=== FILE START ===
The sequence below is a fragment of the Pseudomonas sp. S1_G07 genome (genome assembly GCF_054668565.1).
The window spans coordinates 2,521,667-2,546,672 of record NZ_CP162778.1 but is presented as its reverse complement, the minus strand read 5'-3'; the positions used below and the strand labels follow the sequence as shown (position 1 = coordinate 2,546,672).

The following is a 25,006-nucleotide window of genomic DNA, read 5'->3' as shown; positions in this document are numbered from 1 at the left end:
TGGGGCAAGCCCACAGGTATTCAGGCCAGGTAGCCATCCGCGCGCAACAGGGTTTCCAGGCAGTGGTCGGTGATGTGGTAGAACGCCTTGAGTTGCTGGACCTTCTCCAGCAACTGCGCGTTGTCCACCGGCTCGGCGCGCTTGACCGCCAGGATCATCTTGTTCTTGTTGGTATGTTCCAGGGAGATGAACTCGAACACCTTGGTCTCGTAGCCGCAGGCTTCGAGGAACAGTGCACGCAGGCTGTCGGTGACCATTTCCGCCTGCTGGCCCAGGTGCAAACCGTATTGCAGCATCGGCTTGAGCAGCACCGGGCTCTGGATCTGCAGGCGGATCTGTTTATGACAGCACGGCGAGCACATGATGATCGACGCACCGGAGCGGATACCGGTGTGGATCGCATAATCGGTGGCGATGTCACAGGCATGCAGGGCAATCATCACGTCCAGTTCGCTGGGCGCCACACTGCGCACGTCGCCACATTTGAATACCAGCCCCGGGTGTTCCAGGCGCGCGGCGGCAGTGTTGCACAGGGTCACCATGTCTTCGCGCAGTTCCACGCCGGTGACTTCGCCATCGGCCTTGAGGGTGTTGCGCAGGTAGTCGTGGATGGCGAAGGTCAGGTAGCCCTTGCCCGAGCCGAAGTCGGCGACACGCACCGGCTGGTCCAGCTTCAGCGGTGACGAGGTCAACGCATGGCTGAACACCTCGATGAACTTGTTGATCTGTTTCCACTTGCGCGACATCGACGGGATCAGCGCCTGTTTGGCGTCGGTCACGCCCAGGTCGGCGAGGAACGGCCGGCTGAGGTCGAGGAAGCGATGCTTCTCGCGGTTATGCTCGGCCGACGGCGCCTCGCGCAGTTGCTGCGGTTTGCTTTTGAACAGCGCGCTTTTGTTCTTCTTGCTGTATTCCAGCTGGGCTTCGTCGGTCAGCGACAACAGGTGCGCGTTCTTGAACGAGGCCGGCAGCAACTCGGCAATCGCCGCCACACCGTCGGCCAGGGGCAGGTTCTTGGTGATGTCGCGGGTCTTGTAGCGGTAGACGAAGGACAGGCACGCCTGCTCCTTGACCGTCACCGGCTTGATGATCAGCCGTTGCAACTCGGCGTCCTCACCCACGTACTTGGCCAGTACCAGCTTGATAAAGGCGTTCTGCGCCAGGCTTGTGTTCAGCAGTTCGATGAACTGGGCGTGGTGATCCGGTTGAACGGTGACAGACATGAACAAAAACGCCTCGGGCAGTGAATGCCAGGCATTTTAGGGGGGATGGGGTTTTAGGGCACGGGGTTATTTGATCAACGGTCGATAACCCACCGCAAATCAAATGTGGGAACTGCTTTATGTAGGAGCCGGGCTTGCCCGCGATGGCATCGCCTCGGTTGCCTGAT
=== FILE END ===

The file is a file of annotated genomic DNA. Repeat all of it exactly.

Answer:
The sequence below is a fragment of the Pseudomonas sp. S1_G07 genome (genome assembly GCF_054668565.1).
The window spans coordinates 2,521,667-2,546,672 of record NZ_CP162778.1 but is presented as its reverse complement, the minus strand read 5'-3'; the positions used below and the strand labels follow the sequence as shown (position 1 = coordinate 2,546,672).

The following is a 25,006-nucleotide window of genomic DNA, read 5'->3' as shown; positions in this document are numbered from 1 at the left end:
TGGGGCAAGCCCACAGGTATTCAGGCCAGGTAGCCATCCGCGCGCAACAGGGTTTCCAGGCAGTGGTCGGTGATGTGGTAGAACGCCTTGAGTTGCTGGACCTTCTCCAGCAACTGCGCGTTGTCCACCGGCTCGGCGCGCTTGACCGCCAGGATCATCTTGTTCTTGTTGGTATGTTCCAGGGAGATGAACTCGAACACCTTGGTCTCGTAGCCGCAGGCTTCGAGGAACAGTGCACGCAGGCTGTCGGTGACCATTTCCGCCTGCTGGCCCAGGTGCAAACCGTATTGCAGCATCGGCTTGAGCAGCACCGGGCTCTGGATCTGCAGGCGGATCTGTTTATGACAGCACGGCGAGCACATGATGATCGACGCACCGGAGCGGATACCGGTGTGGATCGCATAATCGGTGGCGATGTCACAGGCATGCAGGGCAATCATCACGTCCAGTTCGCTGGGCGCCACACTGCGCACGTCGCCACATTTGAATACCAGCCCCGGGTGTTCCAGGCGCGCGGCGGCAGTGTTGCACAGGGTCACCATGTCTTCGCGCAGTTCCACGCCGGTGACTTCGCCATCGGCCTTGAGGGTGTTGCGCAGGTAGTCGTGGATGGCGAAGGTCAGGTAGCCCTTGCCCGAGCCGAAGTCGGCGACACGCACCGGCTGGTCCAGCTTCAGCGGTGACGAGGTCAACGCATGGCTGAACACCTCGATGAACTTGTTGATCTGTTTCCACTTGCGCGACATCGACGGGATCAGCGCCTGTTTGGCGTCGGTCACGCCCAGGTCGGCGAGGAACGGCCGGCTGAGGTCGAGGAAGCGATGCTTCTCGCGGTTATGCTCGGCCGACGGCGCCTCGCGCAGTTGCTGCGGTTTGCTTTTGAACAGCGCGCTTTTGTTCTTCTTGCTGTATTCCAGCTGGGCTTCGTCGGTCAGCGACAACAGGTGCGCGTTCTTGAACGAGGCCGGCAGCAACTCGGCAATCGCCGCCACACCGTCGGCCAGGGGCAGGTTCTTGGTGATGTCGCGGGTCTTGTAGCGGTAGACGAAGGACAGGCACGCCTGCTCCTTGACCGTCACCGGCTTGATGATCAGCCGTTGCAACTCGGCGTCCTCACCCACGTACTTGGCCAGTACCAGCTTGATAAAGGCGTTCTGCGCCAGGCTTGTGTTCAGCAGTTCGATGAACTGGGCGTGGTGATCCGGTTGAACGGTGACAGACATGAACAAAAACGCCTCGGGCAGTGAATGCCAGGCATTTTAGGGGGGATGGGGTTTTAGGGCACGGGGTTATTTGATCAACGGTCGATAACCCACCGCAAATCAAATGTGGGAACTGCTTTATGTAGGAGCCGGGCTTGCCCGCGATGGCATCGCCTCGGTTGCCTGAT